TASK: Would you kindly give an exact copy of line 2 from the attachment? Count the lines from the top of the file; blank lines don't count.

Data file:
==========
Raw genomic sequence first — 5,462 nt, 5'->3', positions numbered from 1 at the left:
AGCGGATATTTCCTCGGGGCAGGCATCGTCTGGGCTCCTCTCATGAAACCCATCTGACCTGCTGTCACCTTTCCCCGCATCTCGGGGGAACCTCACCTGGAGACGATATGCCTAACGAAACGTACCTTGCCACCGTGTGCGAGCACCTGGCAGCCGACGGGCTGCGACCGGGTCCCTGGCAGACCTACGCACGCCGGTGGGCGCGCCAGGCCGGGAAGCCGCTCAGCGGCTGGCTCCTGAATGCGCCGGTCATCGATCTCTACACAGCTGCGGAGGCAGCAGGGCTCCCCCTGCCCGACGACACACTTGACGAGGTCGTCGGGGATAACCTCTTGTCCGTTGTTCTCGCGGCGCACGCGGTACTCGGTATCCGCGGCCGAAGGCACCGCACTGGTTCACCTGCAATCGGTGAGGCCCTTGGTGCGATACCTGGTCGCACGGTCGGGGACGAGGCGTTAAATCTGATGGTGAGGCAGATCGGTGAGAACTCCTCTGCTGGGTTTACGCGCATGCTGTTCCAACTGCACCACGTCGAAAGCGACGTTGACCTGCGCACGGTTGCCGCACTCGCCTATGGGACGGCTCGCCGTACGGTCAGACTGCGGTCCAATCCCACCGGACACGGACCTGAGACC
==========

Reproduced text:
AGCGGATATTTCCTCGGGGCAGGCATCGTCTGGGCTCCTCTCATGAAACCCATCTGACCTGCTGTCACCTTTCCCCGCATCTCGGGGGAACCTCACCTGGAGACGATATGCCTAACGAAACGTACCTTGCCACCGTGTGCGAGCACCTGGCAGCCGACGGGCTGCGACCGGGTCCCTGGCAGACCTACGCACGCCGGTGGGCGCGCCAGGCCGGGAAGCCGCTCAGCGGCTGGCTCCTGAATGCGCCGGTCATCGATCTCTACACAGCTGCGGAGGCAGCAGGGCTCCCCCTGCCCGACGACACACTTGACGAGGTCGTCGGGGATAACCTCTTGTCCGTTGTTCTCGCGGCGCACGCGGTACTCGGTATCCGCGGCCGAAGGCACCGCACTGGTTCACCTGCAATCGGTGAGGCCCTTGGTGCGATACCTGGTCGCACGGTCGGGGACGAGGCGTTAAATCTGATGGTGAGGCAGATCGGTGAGAACTCCTCTGCTGGGTTTACGCGCATGCTGTTCCAACTGCACCACGTCGAAAGCGACGTTGACCTGCGCACGGTTGCCGCACTCGCCTATGGGACGGCTCGCCGTACGGTCAGACTGCGGTCCAATCCCACCGGACACGGACCTGAGACC